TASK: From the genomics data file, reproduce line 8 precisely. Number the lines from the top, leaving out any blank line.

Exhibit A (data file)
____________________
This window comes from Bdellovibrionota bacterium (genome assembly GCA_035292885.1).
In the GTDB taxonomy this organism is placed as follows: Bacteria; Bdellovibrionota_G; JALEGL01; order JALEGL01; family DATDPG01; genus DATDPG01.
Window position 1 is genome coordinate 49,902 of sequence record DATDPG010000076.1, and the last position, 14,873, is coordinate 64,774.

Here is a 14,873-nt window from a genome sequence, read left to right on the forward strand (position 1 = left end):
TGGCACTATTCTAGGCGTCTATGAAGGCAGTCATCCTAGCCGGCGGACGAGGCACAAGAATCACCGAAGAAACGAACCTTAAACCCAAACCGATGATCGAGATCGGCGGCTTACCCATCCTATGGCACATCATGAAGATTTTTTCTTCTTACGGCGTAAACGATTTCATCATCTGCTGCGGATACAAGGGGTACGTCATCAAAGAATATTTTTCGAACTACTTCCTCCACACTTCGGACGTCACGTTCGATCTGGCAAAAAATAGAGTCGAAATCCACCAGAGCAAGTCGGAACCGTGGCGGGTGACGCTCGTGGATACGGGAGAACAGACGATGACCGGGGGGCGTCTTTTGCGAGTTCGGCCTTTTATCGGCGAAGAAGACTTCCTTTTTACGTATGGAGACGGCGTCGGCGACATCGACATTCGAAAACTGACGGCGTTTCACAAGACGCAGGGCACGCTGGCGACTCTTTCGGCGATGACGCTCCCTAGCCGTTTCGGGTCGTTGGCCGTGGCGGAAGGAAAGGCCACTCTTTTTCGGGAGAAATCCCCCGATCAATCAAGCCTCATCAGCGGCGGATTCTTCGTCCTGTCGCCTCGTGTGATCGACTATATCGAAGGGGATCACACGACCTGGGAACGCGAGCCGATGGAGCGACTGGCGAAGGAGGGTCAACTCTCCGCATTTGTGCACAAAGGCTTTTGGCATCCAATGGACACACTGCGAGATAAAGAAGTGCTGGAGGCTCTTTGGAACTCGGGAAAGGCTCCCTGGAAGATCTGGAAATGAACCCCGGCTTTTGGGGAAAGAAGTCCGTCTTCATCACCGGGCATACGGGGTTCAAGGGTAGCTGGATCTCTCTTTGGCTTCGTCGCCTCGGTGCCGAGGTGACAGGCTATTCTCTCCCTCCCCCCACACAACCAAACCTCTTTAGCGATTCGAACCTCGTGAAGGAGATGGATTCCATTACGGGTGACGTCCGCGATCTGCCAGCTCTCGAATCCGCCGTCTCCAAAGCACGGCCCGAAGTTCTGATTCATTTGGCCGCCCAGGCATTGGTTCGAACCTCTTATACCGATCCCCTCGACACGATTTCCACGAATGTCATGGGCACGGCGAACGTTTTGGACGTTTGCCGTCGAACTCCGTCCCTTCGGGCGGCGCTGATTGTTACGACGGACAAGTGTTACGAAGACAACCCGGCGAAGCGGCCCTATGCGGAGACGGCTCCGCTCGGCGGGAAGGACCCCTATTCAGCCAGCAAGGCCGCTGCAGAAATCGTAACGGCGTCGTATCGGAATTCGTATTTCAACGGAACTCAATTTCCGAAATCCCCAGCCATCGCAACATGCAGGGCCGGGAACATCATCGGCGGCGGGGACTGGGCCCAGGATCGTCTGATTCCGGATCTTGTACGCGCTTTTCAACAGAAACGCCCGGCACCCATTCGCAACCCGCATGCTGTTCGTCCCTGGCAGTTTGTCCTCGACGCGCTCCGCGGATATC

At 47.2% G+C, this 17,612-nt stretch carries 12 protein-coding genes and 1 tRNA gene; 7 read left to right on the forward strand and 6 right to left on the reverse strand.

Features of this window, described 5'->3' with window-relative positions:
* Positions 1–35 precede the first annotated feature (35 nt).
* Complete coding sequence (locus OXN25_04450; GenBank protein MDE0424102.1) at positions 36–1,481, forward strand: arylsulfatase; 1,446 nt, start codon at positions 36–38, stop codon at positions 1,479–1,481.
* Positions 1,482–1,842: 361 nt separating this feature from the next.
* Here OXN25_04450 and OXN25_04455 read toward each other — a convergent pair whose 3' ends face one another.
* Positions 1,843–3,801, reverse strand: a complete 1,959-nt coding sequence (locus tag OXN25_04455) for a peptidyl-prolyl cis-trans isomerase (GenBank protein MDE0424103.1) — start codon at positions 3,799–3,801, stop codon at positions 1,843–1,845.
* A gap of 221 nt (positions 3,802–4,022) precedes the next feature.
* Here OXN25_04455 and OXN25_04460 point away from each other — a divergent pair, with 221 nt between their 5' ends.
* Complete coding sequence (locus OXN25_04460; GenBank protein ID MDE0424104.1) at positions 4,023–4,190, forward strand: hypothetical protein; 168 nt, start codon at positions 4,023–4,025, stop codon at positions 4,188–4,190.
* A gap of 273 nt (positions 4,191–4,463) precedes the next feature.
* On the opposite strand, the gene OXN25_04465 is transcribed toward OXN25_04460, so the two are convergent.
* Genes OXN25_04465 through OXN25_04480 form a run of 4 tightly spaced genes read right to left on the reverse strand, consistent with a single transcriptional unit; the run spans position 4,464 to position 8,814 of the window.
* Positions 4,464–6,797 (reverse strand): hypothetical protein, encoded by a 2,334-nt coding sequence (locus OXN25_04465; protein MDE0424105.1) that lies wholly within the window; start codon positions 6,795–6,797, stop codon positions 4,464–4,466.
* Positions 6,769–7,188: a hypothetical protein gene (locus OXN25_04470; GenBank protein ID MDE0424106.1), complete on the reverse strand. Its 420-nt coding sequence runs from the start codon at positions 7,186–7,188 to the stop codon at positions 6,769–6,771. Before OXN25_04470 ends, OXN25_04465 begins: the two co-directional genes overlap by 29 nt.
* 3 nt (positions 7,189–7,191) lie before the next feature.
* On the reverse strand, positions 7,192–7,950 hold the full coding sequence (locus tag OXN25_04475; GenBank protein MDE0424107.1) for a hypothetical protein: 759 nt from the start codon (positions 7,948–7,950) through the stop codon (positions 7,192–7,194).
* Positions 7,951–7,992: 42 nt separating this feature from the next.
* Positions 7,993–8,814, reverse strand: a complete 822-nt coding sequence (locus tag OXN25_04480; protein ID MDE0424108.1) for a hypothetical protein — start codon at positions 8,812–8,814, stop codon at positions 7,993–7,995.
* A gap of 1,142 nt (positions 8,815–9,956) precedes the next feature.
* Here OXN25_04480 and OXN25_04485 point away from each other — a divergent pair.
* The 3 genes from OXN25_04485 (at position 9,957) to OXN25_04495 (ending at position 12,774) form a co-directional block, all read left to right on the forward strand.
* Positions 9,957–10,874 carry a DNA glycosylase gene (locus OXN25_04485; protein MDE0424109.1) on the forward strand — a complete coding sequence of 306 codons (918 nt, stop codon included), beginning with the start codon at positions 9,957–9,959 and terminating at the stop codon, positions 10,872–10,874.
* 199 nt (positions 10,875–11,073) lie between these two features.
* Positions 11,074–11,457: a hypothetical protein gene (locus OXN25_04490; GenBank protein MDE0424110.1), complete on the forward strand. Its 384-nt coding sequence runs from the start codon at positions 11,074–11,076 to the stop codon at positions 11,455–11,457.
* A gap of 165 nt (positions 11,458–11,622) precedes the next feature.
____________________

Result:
* Positions 1–35 precede the first annotated feature (35 nt).